The tiny and largely isolated nation of Bhutan was governed by Britain, with little interference in its domestic affairs, from 1910 until 1947, when official governance was transferred to India. In 1949, India and Bhutan signed the Treaty of Peace and Friendship which, similar to the prior Britain-Bhutan arrangement, outlined minimal Indian influence in Bhutan aside from matters of foreign policy.
One major social issue facing the nation is the estimated 100,000 Bhutanese seeking refuge in neighbouring Nepal. Ninety percent of the refugees, who are victims of ethnic conflict in the south of the country, are housed in seven United Nations Office of the High Commissioner for Refugees (UNHCR) camps. Bhutan is a constitutional monarchy, and the predecessor and father of the current king, Jigme Khesar Namgyel Wangchuck, created and implemented the concept of GNH (Gross National Happiness) as its national philosophy. GNH has become internationally known for its unique approach in declaring that economic measurements alone are not sufficient in evaluating a nation, and that other measures such as contentment of its people and environmental conservation should be considered.
Bhutan’s economy remains one of the smallest and least developed in the world. It is primarily based on agriculture and forestry, which provides for the livelihood of more than 60 per cent of its population. A harsh terrain makes the building of roads and other infrastructure difficult and expensive. Bhutan’s economy is closely associated with India’s with strong trade ties and an overall dependence on its financial assistance.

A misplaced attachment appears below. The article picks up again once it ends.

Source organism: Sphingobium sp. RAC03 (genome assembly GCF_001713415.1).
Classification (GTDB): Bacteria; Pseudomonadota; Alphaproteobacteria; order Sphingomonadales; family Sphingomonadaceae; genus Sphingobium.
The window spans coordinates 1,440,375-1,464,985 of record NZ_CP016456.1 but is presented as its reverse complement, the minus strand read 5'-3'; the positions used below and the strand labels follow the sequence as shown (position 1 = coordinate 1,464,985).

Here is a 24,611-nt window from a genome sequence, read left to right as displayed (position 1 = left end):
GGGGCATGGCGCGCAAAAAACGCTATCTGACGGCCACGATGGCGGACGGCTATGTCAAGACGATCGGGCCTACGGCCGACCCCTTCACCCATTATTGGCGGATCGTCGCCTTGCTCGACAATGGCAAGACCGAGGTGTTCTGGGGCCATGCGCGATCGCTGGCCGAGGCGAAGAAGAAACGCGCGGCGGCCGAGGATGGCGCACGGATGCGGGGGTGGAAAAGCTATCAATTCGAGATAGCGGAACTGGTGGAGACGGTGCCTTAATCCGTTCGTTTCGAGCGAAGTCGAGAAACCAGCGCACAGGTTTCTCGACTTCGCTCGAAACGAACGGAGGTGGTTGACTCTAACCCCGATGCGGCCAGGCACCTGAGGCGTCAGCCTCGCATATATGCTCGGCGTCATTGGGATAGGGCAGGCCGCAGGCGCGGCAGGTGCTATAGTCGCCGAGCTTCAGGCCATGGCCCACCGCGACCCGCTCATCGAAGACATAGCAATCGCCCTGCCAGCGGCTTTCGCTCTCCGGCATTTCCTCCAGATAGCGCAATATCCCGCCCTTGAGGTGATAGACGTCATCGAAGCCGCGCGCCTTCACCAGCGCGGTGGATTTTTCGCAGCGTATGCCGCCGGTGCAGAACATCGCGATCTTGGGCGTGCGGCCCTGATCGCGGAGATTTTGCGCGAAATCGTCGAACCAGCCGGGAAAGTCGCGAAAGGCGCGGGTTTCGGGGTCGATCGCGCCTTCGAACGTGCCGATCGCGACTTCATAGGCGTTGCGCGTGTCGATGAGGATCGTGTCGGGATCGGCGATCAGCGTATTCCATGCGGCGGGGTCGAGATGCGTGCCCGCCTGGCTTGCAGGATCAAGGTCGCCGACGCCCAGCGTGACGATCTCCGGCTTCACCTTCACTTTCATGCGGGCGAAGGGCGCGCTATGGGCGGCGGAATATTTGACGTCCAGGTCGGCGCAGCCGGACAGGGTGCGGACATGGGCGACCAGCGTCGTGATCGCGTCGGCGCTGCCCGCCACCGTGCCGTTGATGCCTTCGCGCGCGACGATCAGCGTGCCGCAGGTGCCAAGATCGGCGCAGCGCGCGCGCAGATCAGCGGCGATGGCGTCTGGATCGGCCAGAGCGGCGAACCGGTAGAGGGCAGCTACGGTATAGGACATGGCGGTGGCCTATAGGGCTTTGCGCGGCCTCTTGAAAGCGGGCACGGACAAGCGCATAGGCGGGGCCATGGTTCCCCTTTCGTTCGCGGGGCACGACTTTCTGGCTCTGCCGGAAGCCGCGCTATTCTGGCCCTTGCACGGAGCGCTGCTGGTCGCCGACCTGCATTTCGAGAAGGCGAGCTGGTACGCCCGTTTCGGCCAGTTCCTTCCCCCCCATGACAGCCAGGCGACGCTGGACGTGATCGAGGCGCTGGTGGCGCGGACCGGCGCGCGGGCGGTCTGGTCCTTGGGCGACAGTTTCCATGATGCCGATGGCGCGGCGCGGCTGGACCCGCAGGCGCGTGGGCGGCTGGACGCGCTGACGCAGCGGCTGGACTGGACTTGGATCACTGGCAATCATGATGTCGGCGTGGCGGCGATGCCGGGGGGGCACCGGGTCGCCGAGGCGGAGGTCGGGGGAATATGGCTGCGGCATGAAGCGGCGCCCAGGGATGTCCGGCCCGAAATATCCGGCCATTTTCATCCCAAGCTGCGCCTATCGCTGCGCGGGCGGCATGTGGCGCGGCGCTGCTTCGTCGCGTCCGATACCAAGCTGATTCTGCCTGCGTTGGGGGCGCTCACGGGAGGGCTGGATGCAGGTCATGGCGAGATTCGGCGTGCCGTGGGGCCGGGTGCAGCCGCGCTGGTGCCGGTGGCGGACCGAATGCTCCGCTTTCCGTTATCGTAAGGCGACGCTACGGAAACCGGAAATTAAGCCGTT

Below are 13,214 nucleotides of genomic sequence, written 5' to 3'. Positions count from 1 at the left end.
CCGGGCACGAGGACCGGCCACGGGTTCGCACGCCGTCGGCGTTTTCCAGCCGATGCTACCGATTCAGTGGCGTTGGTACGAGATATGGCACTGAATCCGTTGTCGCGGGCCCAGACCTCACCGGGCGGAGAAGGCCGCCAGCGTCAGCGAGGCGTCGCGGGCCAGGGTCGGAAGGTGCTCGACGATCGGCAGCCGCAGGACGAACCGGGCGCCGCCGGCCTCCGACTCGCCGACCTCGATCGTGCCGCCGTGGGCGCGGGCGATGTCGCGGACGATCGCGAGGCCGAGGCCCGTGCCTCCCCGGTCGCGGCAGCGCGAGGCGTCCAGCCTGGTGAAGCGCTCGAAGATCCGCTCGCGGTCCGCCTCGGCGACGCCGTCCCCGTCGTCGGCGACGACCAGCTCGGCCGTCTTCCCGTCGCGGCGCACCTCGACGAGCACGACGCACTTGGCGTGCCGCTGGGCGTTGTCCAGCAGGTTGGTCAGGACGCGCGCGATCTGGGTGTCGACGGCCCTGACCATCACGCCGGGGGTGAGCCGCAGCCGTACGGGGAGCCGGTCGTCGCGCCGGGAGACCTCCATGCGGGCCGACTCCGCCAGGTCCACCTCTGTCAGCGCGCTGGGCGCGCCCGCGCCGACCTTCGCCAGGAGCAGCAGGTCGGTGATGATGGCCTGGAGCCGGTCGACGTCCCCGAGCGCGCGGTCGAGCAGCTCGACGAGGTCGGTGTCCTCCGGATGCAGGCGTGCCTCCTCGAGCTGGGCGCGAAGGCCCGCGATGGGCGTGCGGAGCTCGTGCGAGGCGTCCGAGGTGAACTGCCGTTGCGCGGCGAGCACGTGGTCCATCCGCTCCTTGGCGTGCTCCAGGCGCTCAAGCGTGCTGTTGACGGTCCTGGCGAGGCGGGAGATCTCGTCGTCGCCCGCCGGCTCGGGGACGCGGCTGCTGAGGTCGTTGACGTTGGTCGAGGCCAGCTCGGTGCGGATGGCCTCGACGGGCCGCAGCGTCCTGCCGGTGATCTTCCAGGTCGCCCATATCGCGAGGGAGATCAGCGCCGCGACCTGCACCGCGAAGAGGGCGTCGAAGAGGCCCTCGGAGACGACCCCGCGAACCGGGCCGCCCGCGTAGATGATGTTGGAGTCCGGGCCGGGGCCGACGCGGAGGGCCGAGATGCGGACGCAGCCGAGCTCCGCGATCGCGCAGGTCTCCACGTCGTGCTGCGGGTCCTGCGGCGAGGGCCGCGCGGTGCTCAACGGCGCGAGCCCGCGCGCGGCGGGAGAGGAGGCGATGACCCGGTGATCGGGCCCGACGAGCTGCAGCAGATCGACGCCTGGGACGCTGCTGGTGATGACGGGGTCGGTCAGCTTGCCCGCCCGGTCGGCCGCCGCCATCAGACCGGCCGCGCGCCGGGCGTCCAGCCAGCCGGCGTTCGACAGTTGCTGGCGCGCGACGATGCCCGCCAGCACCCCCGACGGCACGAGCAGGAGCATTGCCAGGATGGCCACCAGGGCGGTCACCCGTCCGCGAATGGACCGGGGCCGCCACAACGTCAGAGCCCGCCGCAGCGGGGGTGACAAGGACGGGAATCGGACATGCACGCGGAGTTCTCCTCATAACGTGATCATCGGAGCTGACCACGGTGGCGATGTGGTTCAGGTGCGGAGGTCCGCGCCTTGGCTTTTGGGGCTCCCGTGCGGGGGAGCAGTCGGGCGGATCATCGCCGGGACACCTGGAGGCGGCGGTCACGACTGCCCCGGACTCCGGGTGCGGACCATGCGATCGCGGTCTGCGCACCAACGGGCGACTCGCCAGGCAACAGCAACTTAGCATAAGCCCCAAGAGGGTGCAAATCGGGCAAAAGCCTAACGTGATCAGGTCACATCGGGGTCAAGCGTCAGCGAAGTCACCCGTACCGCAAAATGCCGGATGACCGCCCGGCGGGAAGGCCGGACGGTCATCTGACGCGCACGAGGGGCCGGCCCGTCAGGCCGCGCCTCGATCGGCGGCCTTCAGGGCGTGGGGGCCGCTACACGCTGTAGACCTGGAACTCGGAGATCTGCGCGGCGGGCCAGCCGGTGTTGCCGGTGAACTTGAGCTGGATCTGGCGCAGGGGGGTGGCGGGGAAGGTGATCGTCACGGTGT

Still, hydroelectricity and construction continue to be the two major industries of growth for Bhutan. Hydropower exports to India have boosted Bhutan’s overall growth, and India has committed to funding more such projects. Education, social and environment programs are underway with the support of multilateral development organizations. The Bhutanese government’s desire to protect the country’s environment and cultural traditions are being taken into account in this process.
Bhutan’s is also developing the tourism sector. However, the government remains cautious in this area, encouraging upscale and environmentally conscientious tourists through restrictions on visitor numbers and minimum per-day spending requirements.
Bhutan has applied for membership in the World Trade Organization and became a member of the United Nations in 1971. It has generally cordial international foreign relations, in particular with India.